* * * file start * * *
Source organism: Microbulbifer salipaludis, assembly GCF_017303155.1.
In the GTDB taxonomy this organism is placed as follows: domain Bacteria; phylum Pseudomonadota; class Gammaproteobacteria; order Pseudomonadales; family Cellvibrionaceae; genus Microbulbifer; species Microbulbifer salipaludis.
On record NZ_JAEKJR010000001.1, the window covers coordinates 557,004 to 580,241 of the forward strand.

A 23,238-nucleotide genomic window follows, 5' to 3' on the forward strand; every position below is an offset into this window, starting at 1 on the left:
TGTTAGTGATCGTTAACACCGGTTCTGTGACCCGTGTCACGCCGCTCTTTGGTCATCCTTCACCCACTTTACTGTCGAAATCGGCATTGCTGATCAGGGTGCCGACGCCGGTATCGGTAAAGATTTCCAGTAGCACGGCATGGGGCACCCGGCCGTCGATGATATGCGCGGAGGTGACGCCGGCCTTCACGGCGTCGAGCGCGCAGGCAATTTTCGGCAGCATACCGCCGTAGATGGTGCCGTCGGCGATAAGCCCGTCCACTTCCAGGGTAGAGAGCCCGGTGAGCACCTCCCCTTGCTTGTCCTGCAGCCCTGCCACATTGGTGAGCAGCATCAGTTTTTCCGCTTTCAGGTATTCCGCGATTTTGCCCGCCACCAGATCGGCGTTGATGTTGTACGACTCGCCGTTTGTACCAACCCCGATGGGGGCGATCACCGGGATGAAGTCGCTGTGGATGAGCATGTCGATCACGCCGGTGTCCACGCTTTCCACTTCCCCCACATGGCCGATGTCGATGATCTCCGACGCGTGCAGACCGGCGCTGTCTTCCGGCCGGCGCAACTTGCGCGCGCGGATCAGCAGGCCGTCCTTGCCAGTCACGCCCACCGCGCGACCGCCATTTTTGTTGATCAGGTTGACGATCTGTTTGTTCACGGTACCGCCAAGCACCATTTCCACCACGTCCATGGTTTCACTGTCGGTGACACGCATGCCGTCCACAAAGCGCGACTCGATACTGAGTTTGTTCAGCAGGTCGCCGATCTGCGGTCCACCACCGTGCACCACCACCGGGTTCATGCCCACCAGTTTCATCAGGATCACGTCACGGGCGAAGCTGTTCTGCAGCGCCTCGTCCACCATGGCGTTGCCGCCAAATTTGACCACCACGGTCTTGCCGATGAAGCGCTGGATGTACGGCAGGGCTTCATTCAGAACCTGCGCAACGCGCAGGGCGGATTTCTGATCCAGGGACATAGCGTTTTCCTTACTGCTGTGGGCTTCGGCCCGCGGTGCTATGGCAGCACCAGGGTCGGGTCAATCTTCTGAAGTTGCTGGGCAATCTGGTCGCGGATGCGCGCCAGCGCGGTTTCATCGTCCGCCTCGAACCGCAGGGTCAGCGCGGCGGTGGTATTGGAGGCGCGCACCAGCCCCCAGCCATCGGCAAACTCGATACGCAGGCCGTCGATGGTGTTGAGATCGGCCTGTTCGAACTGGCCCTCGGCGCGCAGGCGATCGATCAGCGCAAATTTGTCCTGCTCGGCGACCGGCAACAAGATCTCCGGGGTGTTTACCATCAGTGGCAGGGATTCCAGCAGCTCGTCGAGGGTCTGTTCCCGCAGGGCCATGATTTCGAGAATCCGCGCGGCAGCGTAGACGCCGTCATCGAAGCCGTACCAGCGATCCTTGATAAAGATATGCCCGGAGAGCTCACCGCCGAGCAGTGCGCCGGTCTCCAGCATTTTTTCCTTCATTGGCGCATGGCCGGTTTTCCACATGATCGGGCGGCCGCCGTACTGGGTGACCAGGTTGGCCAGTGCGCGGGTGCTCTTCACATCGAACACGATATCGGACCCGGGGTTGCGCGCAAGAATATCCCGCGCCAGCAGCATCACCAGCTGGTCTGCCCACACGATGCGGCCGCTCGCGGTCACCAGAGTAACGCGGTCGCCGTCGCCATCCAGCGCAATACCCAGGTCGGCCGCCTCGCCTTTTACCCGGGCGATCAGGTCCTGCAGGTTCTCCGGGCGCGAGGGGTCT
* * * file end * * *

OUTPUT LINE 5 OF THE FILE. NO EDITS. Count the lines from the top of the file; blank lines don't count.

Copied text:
TGTTAGTGATCGTTAACACCGGTTCTGTGACCCGTGTCACGCCGCTCTTTGGTCATCCTTCACCCACTTTACTGTCGAAATCGGCATTGCTGATCAGGGTGCCGACGCCGGTATCGGTAAAGATTTCCAGTAGCACGGCATGGGGCACCCGGCCGTCGATGATATGCGCGGAGGTGACGCCGGCCTTCACGGCGTCGAGCGCGCAGGCAATTTTCGGCAGCATACCGCCGTAGATGGTGCCGTCGGCGATAAGCCCGTCCACTTCCAGGGTAGAGAGCCCGGTGAGCACCTCCCCTTGCTTGTCCTGCAGCCCTGCCACATTGGTGAGCAGCATCAGTTTTTCCGCTTTCAGGTATTCCGCGATTTTGCCCGCCACCAGATCGGCGTTGATGTTGTACGACTCGCCGTTTGTACCAACCCCGATGGGGGCGATCACCGGGATGAAGTCGCTGTGGATGAGCATGTCGATCACGCCGGTGTCCACGCTTTCCACTTCCCCCACATGGCCGATGTCGATGATCTCCGACGCGTGCAGACCGGCGCTGTCTTCCGGCCGGCGCAACTTGCGCGCGCGGATCAGCAGGCCGTCCTTGCCAGTCACGCCCACCGCGCGACCGCCATTTTTGTTGATCAGGTTGACGATCTGTTTGTTCACGGTACCGCCAAGCACCATTTCCACCACGTCCATGGTTTCACTGTCGGTGACACGCATGCCGTCCACAAAGCGCGACTCGATACTGAGTTTGTTCAGCAGGTCGCCGATCTGCGGTCCACCACCGTGCACCACCACCGGGTTCATGCCCACCAGTTTCATCAGGATCACGTCACGGGCGAAGCTGTTCTGCAGCGCCTCGTCCACCATGGCGTTGCCGCCAAATTTGACCACCACGGTCTTGCCGATGAAGCGCTGGATGTACGGCAGGGCTTCATTCAGAACCTGCGCAACGCGCAGGGCGGATTTCTGATCCAGGGACATAGCGTTTTCCTTACTGCTGTGGGCTTCGGCCCGCGGTGCTATGGCAGCACCAGGGTCGGGTCAATCTTCTGAAGTTGCTGGGCAATCTGGTCGCGGATGCGCGCCAGCGCGGTTTCATCGTCCGCCTCGAACCGCAGGGTCAGCGCGGCGGTGGTATTGGAGGCGCGCACCAGCCCCCAGCCATCGGCAAACTCGATACGCAGGCCGTCGATGGTGTTGAGATCGGCCTGTTCGAACTGGCCCTCGGCGCGCAGGCGATCGATCAGCGCAAATTTGTCCTGCTCGGCGACCGGCAACAAGATCTCCGGGGTGTTTACCATCAGTGGCAGGGATTCCAGCAGCTCGTCGAGGGTCTGTTCCCGCAGGGCCATGATTTCGAGAATCCGCGCGGCAGCGTAGACGCCGTCATCGAAGCCGTACCAGCGATCCTTGATAAAGATATGCCCGGAGAGCTCACCGCCGAGCAGTGCGCCGGTCTCCAGCATTTTTTCCTTCATTGGCGCATGGCCGGTTTTCCACATGATCGGGCGGCCGCCGTACTGGGTGACCAGGTTGGCCAGTGCGCGGGTGCTCTTCACATCGAACACGATATCGGACCCGGGGTTGCGCGCAAGAATATCCCGCGCCAGCAGCATCACCAGCTGGTCTGCCCACACGATGCGGCCGCTCGCGGTCACCAGAGTAACGCGGTCGCCGTCGCCATCCAGCGCAATACCCAGGTCGGCCGCCTCGCCTTTTACCCGGGCGATCAGGTCCTGCAGGTTCTCCGGGCGCGAGGGGTCT